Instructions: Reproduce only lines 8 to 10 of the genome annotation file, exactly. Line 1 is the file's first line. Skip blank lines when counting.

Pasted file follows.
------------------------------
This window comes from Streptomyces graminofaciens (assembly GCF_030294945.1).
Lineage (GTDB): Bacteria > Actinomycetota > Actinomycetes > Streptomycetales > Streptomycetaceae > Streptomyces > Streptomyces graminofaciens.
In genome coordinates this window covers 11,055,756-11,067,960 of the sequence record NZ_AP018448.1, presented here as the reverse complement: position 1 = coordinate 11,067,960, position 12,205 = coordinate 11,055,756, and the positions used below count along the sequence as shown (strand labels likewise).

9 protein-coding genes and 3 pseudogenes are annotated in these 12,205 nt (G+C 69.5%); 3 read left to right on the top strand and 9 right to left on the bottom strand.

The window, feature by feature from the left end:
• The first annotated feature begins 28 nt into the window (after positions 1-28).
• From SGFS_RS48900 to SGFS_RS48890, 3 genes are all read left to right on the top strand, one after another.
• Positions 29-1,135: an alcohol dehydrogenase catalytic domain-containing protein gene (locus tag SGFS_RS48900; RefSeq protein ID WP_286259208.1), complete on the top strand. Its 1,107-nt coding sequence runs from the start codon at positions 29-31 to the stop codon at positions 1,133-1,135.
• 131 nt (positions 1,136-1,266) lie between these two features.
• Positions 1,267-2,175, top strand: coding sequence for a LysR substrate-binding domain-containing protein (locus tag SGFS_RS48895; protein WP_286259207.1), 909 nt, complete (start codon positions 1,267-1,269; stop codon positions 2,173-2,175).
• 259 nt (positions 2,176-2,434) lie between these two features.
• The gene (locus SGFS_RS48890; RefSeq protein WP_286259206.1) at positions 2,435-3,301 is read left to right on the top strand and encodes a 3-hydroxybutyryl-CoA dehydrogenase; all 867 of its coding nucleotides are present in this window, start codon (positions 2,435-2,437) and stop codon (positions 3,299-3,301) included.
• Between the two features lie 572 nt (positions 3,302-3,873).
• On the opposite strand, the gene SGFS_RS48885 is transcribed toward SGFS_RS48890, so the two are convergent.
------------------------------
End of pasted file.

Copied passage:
• Positions 29-1,135: an alcohol dehydrogenase catalytic domain-containing protein gene (locus tag SGFS_RS48900; RefSeq protein ID WP_286259208.1), complete on the top strand. Its 1,107-nt coding sequence runs from the start codon at positions 29-31 to the stop codon at positions 1,133-1,135.
• 131 nt (positions 1,136-1,266) lie between these two features.
• Positions 1,267-2,175, top strand: coding sequence for a LysR substrate-binding domain-containing protein (locus tag SGFS_RS48895; protein WP_286259207.1), 909 nt, complete (start codon positions 1,267-1,269; stop codon positions 2,173-2,175).